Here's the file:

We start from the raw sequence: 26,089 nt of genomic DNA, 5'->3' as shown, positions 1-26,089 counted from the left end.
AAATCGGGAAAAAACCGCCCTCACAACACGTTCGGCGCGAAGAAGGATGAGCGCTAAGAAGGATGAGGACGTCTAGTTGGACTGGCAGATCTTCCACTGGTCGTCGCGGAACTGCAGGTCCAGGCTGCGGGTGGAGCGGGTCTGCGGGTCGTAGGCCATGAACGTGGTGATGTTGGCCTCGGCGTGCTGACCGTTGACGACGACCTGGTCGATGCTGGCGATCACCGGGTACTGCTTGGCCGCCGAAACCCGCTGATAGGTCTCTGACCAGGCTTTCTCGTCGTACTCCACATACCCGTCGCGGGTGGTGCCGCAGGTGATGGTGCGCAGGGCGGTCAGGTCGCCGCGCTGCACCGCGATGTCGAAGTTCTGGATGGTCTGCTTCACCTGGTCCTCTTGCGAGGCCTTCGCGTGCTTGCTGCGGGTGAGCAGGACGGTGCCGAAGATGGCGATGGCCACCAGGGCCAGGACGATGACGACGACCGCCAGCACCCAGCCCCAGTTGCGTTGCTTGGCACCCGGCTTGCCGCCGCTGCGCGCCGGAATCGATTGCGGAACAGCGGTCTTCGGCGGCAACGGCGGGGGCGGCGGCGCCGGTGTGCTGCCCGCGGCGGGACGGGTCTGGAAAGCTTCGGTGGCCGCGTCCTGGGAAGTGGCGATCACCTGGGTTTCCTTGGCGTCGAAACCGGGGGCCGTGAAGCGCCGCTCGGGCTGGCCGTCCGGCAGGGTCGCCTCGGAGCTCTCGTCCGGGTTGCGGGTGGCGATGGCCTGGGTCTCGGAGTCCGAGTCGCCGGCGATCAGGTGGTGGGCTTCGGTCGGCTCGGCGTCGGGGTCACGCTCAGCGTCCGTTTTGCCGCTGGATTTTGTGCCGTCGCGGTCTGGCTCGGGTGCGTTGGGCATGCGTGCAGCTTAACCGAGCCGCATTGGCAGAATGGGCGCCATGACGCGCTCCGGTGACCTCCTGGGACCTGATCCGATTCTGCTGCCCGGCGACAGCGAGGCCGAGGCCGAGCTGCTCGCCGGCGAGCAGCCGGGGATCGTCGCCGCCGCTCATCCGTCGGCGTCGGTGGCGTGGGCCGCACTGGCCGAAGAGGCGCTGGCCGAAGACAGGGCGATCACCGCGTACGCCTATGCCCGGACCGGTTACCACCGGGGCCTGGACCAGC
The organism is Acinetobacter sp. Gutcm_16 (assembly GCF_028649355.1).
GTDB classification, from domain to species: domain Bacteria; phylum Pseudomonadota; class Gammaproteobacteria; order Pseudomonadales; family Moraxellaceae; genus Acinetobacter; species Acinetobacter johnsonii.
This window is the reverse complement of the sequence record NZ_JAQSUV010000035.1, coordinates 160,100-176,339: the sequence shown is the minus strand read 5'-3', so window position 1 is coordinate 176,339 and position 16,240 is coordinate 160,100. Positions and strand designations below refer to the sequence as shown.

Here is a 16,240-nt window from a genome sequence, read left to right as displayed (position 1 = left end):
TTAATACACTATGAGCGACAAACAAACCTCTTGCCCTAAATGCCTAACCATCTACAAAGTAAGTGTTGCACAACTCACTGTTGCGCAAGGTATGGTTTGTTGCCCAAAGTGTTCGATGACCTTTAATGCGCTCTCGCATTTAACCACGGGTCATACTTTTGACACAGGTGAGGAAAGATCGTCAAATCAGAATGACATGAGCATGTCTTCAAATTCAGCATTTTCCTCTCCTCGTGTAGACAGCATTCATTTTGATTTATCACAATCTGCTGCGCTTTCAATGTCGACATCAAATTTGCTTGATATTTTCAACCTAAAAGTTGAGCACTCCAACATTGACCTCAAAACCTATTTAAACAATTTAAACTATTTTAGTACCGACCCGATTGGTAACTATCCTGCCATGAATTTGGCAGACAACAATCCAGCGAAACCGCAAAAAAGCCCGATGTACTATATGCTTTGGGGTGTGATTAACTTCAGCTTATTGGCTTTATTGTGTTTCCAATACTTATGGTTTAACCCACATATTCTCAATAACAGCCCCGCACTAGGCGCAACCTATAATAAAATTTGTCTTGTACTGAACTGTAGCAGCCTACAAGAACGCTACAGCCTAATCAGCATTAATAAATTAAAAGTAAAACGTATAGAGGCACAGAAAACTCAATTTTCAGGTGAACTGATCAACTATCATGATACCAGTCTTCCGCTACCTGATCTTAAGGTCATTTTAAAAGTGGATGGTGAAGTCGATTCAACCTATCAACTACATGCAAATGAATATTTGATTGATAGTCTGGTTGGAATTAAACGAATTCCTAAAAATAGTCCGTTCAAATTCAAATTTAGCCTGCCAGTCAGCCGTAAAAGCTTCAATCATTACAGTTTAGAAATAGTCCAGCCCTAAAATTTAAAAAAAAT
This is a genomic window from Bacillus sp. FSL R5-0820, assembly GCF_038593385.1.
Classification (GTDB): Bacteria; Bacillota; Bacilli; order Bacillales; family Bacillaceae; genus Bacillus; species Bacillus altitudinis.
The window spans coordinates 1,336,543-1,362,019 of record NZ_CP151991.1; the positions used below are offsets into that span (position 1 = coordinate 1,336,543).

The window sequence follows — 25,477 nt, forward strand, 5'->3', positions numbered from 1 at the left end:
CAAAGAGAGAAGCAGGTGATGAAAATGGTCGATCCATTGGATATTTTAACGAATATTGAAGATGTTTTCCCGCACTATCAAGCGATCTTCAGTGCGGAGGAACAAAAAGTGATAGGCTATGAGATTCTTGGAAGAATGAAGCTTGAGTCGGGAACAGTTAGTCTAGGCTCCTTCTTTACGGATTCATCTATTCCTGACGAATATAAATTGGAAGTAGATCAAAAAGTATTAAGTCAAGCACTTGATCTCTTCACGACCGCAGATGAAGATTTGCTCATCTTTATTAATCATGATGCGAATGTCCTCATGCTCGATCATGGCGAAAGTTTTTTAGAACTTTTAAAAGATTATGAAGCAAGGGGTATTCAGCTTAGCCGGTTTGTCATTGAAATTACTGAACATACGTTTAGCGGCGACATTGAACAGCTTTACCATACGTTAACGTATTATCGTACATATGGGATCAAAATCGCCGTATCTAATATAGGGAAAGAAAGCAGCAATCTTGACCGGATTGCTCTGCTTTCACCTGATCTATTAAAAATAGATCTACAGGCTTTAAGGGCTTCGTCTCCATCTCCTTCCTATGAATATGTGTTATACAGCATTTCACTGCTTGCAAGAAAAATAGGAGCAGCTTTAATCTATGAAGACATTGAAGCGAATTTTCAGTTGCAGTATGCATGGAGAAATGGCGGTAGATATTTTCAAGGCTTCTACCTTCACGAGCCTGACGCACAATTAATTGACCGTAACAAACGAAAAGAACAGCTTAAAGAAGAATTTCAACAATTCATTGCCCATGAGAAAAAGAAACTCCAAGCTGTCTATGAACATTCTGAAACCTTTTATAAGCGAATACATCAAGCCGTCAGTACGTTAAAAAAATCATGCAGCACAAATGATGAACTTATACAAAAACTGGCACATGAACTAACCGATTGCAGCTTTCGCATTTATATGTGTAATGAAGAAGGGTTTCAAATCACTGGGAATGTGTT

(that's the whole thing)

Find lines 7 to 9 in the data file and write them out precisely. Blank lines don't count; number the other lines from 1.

TTAATACACTATGAGCGACAAACAAACCTCTTGCCCTAAATGCCTAACCATCTACAAAGTAAGTGTTGCACAACTCACTGTTGCGCAAGGTATGGTTTGTTGCCCAAAGTGTTCGATGACCTTTAATGCGCTCTCGCATTTAACCACGGGTCATACTTTTGACACAGGTGAGGAAAGATCGTCAAATCAGAATGACATGAGCATGTCTTCAAATTCAGCATTTTCCTCTCCTCGTGTAGACAGCATTCATTTTGATTTATCACAATCTGCTGCGCTTTCAATGTCGACATCAAATTTGCTTGATATTTTCAACCTAAAAGTTGAGCACTCCAACATTGACCTCAAAACCTATTTAAACAATTTAAACTATTTTAGTACCGACCCGATTGGTAACTATCCTGCCATGAATTTGGCAGACAACAATCCAGCGAAACCGCAAAAAAGCCCGATGTACTATATGCTTTGGGGTGTGATTAACTTCAGCTTATTGGCTTTATTGTGTTTCCAATACTTATGGTTTAACCCACATATTCTCAATAACAGCCCCGCACTAGGCGCAACCTATAATAAAATTTGTCTTGTACTGAACTGTAGCAGCCTACAAGAACGCTACAGCCTAATCAGCATTAATAAATTAAAAGTAAAACGTATAGAGGCACAGAAAACTCAATTTTCAGGTGAACTGATCAACTATCATGATACCAGTCTTCCGCTACCTGATCTTAAGGTCATTTTAAAAGTGGATGGTGAAGTCGATTCAACCTATCAACTACATGCAAATGAATATTTGATTGATAGTCTGGTTGGAATTAAACGAATTCCTAAAAATAGTCCGTTCAAATTCAAATTTAGCCTGCCAGTCAGCCGTAAAAGCTTCAATCATTACAGTTTAGAAATAGTCCAGCCCTAAAATTTAAAAAAAAT
This is a genomic window from Bacillus sp. FSL R5-0820, assembly GCF_038593385.1.
Classification (GTDB): Bacteria; Bacillota; Bacilli; order Bacillales; family Bacillaceae; genus Bacillus; species Bacillus altitudinis.